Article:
Construction began on Deutsche Bahn's largest electronic interlocking to date in 1993. The system, which cost about 100 million marks, was designed to control about 5,000 trains and shunting movements each day, 279 sets of points and 535 signals by ten dispatchers. According to the manufacturer, it was the largest and most advanced electronic interlocking in the world in August 1998.
The station was the most important node in Deutsche Bahn network in the summer 1996 timetable, with 398 arrivals and departures of regularly scheduled long-distance trains each day.
Remodelling for Expo 2000
The station was again completely rebuilt for Expo 2000: the entrance building was gutted to the outer walls and rebuilt; the central tunnel was enlarged and opened to the platforms in order to allow in daylight; and passenger lifts to the platforms were installed. The conversion created a promenade in the station. Among other things, a 7,000 m2 (75,000 sq ft) shopping area was built in the entrance building after the relocation of the ticket office and the closure of the system for transporting baggage.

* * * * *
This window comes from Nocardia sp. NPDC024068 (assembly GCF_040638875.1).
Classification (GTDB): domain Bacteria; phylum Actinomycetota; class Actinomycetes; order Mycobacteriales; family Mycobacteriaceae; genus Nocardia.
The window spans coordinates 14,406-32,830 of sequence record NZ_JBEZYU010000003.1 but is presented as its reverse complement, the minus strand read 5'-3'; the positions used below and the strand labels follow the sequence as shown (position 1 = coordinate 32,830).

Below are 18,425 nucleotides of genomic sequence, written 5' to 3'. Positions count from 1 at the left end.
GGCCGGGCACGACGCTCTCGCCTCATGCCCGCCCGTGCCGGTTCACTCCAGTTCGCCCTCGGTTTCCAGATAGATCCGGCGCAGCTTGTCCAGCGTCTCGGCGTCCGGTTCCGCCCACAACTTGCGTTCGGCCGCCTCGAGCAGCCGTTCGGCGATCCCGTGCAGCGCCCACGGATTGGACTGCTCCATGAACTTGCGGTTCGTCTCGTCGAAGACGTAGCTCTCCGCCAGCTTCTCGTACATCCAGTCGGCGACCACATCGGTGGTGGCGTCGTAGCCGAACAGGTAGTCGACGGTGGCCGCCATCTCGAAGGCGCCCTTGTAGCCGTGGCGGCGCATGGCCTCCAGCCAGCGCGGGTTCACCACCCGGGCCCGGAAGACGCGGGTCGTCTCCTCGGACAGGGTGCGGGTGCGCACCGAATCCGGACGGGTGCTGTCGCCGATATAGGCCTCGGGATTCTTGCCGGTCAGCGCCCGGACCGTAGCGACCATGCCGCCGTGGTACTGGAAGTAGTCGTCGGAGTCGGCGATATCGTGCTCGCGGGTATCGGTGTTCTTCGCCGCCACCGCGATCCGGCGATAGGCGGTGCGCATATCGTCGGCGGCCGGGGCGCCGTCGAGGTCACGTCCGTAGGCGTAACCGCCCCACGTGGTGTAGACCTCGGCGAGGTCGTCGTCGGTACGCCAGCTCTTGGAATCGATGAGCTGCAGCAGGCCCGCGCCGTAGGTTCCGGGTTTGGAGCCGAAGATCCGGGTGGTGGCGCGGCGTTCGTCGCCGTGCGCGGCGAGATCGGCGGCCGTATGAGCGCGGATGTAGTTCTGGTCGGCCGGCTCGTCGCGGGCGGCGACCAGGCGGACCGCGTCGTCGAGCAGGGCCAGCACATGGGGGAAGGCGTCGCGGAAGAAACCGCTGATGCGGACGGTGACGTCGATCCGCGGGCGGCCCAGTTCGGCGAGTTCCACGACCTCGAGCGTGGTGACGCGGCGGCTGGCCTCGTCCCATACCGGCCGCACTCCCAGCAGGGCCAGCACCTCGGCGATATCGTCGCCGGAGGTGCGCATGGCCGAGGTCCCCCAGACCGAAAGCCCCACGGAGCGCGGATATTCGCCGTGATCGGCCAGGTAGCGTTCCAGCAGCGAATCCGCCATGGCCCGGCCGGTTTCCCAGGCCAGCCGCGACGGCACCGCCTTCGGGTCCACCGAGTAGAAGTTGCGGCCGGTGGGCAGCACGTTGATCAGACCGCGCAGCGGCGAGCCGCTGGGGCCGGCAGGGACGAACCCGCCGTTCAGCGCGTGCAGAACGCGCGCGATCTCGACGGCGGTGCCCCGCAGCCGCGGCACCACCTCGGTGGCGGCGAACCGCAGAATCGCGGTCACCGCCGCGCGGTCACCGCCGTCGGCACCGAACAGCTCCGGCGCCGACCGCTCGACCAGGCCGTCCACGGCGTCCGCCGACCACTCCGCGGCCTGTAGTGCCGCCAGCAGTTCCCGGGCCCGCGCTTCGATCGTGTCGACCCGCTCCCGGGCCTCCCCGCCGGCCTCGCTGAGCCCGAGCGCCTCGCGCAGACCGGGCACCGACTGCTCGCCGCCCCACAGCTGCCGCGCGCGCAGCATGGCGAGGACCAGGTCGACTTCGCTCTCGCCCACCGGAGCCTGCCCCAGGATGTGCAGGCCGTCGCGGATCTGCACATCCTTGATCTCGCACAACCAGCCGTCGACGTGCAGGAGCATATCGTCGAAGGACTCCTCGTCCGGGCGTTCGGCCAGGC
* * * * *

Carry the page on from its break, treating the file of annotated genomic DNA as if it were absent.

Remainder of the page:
Between the summer of 2004 and the spring of 2006, the passageway in the basement was extensively modernised and adapted to become part of the Niki-de-Saint-Phalle-Promenade from Kröpcke to Raschplatz. There is a wide variety of outlets in the 20,000 m2 (215,000 sq ft) of retail space on two levels, and most stores are open to 10 PM on weekdays.
The Hanover S-Bahn was opened on 28 May 2000. Platforms 1 and 2 now serve S-Bahn services towards H-Bismarckstraße and Wunstorf and platforms 13 and 14 serve S-Bahn services towards Lehrte and Celle. At the same time, the approaches to the station were changed: in the west an additional pair of tracks was built south of the existing tracks for the S-Bahn track to Lehrte and in the east an additional track was built to the north of the existing tracks.